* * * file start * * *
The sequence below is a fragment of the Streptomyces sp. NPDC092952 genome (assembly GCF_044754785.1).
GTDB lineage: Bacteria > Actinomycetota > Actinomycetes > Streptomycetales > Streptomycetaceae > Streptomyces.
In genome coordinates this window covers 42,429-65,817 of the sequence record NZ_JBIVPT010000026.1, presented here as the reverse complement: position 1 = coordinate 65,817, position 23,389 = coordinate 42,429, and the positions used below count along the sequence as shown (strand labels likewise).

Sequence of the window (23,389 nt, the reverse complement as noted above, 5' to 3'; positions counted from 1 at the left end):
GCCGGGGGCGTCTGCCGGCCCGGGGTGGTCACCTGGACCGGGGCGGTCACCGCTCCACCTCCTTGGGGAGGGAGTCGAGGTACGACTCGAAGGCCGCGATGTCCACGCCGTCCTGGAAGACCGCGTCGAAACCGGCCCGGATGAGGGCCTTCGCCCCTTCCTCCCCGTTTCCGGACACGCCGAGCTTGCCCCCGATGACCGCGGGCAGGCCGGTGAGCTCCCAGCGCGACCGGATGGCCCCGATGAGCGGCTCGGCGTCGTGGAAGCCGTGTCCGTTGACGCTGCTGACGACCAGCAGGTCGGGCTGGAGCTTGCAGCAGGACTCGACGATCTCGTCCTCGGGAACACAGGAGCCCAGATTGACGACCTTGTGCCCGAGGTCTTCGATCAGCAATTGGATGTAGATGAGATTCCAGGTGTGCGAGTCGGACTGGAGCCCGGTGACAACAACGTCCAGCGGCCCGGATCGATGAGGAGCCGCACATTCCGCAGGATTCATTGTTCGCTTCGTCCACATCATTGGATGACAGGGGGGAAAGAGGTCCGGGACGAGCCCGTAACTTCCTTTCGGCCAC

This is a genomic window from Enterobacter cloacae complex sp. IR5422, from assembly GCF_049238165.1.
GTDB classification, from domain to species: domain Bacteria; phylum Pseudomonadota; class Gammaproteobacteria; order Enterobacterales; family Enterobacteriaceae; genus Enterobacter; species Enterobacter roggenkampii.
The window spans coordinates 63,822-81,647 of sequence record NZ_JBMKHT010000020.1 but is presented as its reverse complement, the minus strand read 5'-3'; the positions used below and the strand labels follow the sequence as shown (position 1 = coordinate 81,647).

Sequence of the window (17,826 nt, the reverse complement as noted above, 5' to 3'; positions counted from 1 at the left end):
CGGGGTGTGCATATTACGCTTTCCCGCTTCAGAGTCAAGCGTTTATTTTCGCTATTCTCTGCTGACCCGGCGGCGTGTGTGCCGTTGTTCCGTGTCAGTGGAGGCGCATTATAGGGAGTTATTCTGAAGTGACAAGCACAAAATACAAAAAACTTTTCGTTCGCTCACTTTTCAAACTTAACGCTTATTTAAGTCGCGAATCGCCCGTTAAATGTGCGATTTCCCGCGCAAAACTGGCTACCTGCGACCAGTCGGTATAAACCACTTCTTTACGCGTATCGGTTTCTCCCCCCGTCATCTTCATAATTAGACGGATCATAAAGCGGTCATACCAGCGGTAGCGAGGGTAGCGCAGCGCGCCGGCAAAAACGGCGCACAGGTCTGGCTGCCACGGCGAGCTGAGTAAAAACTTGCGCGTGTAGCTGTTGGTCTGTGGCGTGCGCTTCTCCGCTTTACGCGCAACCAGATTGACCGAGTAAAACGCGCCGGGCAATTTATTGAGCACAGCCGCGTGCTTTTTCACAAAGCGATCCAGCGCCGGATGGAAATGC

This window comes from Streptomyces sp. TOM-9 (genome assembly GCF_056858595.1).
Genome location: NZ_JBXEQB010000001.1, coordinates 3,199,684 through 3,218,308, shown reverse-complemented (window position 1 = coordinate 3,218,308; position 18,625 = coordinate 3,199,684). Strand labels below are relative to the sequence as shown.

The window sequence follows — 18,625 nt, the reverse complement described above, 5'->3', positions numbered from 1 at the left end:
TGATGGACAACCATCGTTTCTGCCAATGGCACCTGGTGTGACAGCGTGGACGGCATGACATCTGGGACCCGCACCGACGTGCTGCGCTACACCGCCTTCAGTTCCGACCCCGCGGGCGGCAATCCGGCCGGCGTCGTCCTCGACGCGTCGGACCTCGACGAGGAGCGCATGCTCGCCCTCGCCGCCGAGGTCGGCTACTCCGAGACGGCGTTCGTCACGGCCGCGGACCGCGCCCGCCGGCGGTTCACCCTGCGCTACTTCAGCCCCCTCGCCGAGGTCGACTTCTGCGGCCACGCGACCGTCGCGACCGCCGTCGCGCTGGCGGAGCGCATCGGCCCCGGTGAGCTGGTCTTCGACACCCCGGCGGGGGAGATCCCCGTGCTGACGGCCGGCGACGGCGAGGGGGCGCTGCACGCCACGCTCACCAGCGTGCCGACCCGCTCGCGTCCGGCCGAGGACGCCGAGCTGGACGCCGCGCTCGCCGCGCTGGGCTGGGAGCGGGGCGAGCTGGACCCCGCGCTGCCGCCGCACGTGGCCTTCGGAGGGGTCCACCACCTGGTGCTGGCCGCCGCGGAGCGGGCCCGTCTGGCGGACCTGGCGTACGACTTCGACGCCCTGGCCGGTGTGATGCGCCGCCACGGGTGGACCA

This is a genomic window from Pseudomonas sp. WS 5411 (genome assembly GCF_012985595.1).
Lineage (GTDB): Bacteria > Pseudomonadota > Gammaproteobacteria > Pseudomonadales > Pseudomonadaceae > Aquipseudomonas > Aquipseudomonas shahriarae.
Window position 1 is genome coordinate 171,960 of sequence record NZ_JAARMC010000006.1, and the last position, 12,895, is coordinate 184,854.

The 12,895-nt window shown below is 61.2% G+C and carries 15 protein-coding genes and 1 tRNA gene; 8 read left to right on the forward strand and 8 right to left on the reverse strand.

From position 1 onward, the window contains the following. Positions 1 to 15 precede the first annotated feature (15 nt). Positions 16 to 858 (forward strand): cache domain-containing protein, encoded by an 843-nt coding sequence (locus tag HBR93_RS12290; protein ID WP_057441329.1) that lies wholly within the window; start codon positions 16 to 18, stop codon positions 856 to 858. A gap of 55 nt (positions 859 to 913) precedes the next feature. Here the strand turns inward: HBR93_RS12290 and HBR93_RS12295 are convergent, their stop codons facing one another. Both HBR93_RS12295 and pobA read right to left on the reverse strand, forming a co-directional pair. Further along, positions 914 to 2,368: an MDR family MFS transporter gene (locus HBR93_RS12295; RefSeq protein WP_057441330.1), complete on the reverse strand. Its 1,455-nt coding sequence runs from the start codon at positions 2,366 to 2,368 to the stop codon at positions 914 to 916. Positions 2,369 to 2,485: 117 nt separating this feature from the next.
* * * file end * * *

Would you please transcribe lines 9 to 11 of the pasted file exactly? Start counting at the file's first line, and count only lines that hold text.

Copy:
Sequence of the window (17,826 nt, the reverse complement as noted above, 5' to 3'; positions counted from 1 at the left end):
CGGGGTGTGCATATTACGCTTTCCCGCTTCAGAGTCAAGCGTTTATTTTCGCTATTCTCTGCTGACCCGGCGGCGTGTGTGCCGTTGTTCCGTGTCAGTGGAGGCGCATTATAGGGAGTTATTCTGAAGTGACAAGCACAAAATACAAAAAACTTTTCGTTCGCTCACTTTTCAAACTTAACGCTTATTTAAGTCGCGAATCGCCCGTTAAATGTGCGATTTCCCGCGCAAAACTGGCTACCTGCGACCAGTCGGTATAAACCACTTCTTTACGCGTATCGGTTTCTCCCCCCGTCATCTTCATAATTAGACGGATCATAAAGCGGTCATACCAGCGGTAGCGAGGGTAGCGCAGCGCGCCGGCAAAAACGGCGCACAGGTCTGGCTGCCACGGCGAGCTGAGTAAAAACTTGCGCGTGTAGCTGTTGGTCTGTGGCGTGCGCTTCTCCGCTTTACGCGCAACCAGATTGACCGAGTAAAACGCGCCGGGCAATTTATTGAGCACAGCCGCGTGCTTTTTCACAAAGCGATCCAGCGCCGGATGGAAATGC

This window comes from Streptomyces sp. TOM-9 (genome assembly GCF_056858595.1).